They are. They totally are. I mean, OK, one is a children’s animated film about the the lives video game characters have outside their games, and the other sci fi gun porn with homoerotic aliens with penis tails (don’t ask – I saw a TV show once where the presenter was trying to argue that the alien was basically a walking phallus and each death was a rape… yah, and here’s me thinking it was a movie about aliens). But other than that they’re the same film. A while ago I had Scriptshadow brought to my attention for its opinions on why Aliens is the perfect movie. Sounds a bit off, right? Given that little award is usually given to Citizen Kane (and who other than a film student has ever seen that?… well, me, but I used to live with a film student), but he argues it very well, down to the point where the Carson Reeves, the behind Scriptshadow, uses the film as an example of why some romantic comedies don’t work. His reasoning is tight and well put-forward and it stuck me with me. Enough so that when I watched Wreck it Ralph for the first time (and the subsequent 50 times because I have two small boys), I immediately realised the films follow and tell the same story, albeit with a different age rating. Here, let me put forward my case.
EXTREME WARNING!!! Spoilers follow. Ye have been warned.
NOT EVERY FILM NEEDS A LOVE STORY There are certain stories where no matter what you do, it won’t fit. …. I thought Cameron handled this issue perfectly in Aliens. He knew a love story in this setting wasn’t going to fly, so instead he created “love story light,” between Ripley and Hicks, where we see them flirting, where we can tell that in another situation, they might have worked. But it never goes any further than that because tonally, and story-wise, he knew we wouldn’t have accepted it.
And the same goes for Wreck it Ralph (WiR). The Disney(tm) Experience (tm) Whateverthey’recalled(tm) Features(tm), or films as the rest of the world call’s them, have carved out a niche for the kind of ‘weak female character feels the need for the strong I-will-save-you-from-yourself blue eyed gaze from a strong male lead’ love story which makes Twilight fans go weak at the knees. But not only is it as unrealistic as it is demeaning, it’s also forced and quite unsubtle about it. WiR sidesteps that by having the two main characters, Ralph and Penelope, have a different kind of relationship develop. It’s a brotherly/sisterly love which emerges between the two of them. So a love story, yes, but not in the usual sense.
ALWAYS MAKE THINGS WORSE FOR YOUR CHARACTERS AOne of the most potent tools a screenwriter possesses is the ability to make things worse for their characters. In action movies, that usually means escalating danger whenever possible. Aliens has one of the most memorable examples of this, when our characters are moving towards the central hub of the station, looking for the colonists, and Ripley realizes that, because they’re sitting on a nuclear reactor, they can’t fire their guns. The Captain informs his Lieutenant that he needs to collect all of the soldiers’ ammo (followed by one of the greatest movie lines ever “What are we supposed to use? Harsh language?”), and now, with our marines moving towards the nest of one of the most dangerous species in the universe, they must take them on WITHOUT FIREPOWER. Always make things worse for your characters!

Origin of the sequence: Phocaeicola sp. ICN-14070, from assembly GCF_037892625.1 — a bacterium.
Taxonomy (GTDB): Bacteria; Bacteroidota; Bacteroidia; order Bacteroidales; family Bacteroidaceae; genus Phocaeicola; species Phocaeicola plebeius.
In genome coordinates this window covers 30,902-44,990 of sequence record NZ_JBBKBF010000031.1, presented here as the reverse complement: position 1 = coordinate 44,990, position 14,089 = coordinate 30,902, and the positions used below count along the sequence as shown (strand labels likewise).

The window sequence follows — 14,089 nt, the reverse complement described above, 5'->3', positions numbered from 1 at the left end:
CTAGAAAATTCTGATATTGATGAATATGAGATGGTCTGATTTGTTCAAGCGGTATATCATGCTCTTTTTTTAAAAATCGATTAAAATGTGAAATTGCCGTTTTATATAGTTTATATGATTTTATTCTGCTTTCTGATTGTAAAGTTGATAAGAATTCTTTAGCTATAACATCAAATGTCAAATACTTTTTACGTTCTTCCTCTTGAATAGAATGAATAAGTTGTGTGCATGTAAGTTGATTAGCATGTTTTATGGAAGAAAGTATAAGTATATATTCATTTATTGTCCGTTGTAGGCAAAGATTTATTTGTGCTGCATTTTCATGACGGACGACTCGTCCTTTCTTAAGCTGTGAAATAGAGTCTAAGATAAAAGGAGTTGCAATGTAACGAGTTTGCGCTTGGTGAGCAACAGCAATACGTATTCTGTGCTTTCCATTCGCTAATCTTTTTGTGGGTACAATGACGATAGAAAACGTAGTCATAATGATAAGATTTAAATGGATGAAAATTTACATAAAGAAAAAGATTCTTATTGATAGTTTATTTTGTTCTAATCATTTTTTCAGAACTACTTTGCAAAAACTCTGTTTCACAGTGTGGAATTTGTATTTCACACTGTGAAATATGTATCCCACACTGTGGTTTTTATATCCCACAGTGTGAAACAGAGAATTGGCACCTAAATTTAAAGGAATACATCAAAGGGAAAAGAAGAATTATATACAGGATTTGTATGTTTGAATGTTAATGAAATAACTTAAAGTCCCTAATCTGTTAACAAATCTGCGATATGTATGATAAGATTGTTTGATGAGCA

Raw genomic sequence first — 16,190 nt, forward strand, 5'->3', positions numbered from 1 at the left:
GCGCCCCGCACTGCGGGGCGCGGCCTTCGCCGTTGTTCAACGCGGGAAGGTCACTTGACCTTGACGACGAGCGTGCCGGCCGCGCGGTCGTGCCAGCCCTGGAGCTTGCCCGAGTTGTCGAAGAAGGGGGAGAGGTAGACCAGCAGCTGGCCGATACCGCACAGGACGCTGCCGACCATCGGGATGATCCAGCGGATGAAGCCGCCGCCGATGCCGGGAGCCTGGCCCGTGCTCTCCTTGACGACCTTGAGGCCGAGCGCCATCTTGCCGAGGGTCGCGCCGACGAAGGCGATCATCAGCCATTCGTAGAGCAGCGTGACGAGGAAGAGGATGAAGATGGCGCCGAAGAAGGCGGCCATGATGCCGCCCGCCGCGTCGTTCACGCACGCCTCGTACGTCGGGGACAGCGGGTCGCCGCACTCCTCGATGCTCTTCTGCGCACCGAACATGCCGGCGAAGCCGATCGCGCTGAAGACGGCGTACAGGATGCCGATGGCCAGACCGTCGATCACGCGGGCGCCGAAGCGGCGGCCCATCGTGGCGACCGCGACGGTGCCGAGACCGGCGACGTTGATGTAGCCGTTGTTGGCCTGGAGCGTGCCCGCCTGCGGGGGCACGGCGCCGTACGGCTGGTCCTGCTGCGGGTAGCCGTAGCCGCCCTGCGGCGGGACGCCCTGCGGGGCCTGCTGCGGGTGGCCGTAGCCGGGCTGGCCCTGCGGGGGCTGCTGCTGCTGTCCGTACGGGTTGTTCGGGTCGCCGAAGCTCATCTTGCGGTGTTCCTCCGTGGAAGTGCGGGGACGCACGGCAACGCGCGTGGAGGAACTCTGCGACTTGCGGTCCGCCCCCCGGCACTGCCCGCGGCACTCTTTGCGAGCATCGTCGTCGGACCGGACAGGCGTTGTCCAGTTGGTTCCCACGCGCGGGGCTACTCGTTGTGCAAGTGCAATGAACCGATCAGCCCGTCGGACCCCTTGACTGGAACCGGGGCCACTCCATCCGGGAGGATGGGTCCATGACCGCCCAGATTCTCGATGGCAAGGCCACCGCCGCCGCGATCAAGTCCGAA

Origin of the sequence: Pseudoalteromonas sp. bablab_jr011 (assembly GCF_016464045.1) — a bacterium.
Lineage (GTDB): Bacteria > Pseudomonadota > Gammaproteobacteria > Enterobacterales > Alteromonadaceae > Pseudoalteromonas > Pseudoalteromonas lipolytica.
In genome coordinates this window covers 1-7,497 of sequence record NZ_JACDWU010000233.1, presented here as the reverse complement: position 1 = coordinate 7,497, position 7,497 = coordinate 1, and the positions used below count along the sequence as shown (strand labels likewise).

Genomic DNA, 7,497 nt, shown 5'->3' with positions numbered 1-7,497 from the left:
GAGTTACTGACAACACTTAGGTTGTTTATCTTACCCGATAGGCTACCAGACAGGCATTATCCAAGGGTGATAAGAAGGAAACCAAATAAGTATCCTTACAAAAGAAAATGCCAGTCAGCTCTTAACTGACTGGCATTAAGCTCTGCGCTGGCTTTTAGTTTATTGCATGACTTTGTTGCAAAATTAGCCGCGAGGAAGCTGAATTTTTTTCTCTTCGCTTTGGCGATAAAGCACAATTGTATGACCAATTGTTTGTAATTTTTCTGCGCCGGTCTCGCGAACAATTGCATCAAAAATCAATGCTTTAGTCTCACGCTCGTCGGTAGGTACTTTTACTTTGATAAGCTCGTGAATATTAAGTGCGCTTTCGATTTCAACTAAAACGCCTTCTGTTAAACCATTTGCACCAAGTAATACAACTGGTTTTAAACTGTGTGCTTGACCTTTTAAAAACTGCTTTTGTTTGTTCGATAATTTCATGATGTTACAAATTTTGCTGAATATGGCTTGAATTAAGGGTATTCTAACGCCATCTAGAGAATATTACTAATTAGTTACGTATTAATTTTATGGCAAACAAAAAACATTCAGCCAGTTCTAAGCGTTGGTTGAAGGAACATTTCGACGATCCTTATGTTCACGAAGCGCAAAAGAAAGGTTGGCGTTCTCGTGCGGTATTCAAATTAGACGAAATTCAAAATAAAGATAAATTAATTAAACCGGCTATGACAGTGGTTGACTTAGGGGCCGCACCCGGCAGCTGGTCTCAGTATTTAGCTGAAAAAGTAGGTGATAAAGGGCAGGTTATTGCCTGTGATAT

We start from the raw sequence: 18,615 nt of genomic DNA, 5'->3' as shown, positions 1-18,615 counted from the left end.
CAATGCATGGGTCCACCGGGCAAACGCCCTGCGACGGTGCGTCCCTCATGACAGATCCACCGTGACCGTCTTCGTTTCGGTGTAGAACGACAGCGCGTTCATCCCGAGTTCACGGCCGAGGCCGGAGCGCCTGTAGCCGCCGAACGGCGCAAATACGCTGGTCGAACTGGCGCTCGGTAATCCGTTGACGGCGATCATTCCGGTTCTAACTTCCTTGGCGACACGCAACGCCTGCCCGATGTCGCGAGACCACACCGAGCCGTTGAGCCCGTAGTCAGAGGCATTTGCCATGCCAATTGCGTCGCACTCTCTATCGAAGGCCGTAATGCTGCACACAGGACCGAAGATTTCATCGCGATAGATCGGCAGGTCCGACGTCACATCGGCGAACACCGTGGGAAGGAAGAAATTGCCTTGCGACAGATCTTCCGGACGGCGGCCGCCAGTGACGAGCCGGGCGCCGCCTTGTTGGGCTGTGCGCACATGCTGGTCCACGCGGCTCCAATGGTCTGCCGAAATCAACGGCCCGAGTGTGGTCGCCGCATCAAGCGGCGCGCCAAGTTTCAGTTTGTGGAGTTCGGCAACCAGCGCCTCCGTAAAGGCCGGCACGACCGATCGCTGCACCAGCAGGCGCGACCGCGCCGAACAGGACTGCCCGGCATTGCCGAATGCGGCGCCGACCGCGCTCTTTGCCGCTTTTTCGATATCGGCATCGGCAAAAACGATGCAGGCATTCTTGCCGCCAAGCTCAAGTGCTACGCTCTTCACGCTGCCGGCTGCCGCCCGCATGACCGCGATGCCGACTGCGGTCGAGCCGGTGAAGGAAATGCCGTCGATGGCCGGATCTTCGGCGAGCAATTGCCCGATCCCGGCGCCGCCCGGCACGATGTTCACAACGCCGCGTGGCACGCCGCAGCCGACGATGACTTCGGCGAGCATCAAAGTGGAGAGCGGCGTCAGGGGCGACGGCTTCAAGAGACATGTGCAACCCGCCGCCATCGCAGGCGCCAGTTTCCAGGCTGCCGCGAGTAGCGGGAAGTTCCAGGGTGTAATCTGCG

And ditto with WiR. It starts off small with Ralph being depressed with having the role of bad guy foisted upon him at creation. It gets worse when, trying to improve his lot by getting a medal in another game, he finds he’s sorely underestimated how violent some games can be. And further on its not just his own safety he has to worry about, but the young girl he’s finding protective feelings rise up for.
USE YOUR MID-POINT TO CHANGE THE GAME Something needs to happen at your midpoint that shifts the dynamic of the story, preferably making things worse for your characters. If you don’t do this, you run the risk of your second half feeling a lot like your first half, and that’s going to lead to boredom for the reader. In Aliens, their objective, once they realize what they’re up against, is to get up to the main ship and nuke the base. The mid-point, then, is when their pick-up ship crashes, leaving them stranded on the planet. Note how this forces them to reevaluate their plan, creating a second half that’s structurally different from the first one (the first half is about going in and kicking ass, the second half is about getting out and staying alive).
Oddly enough the midpoint change in WiR also involves a crashing space ship. Although in this case it’s the herald of introducing the character of Penelope, and the shifting focus of Ralph from his attempts at helping himself to helping her.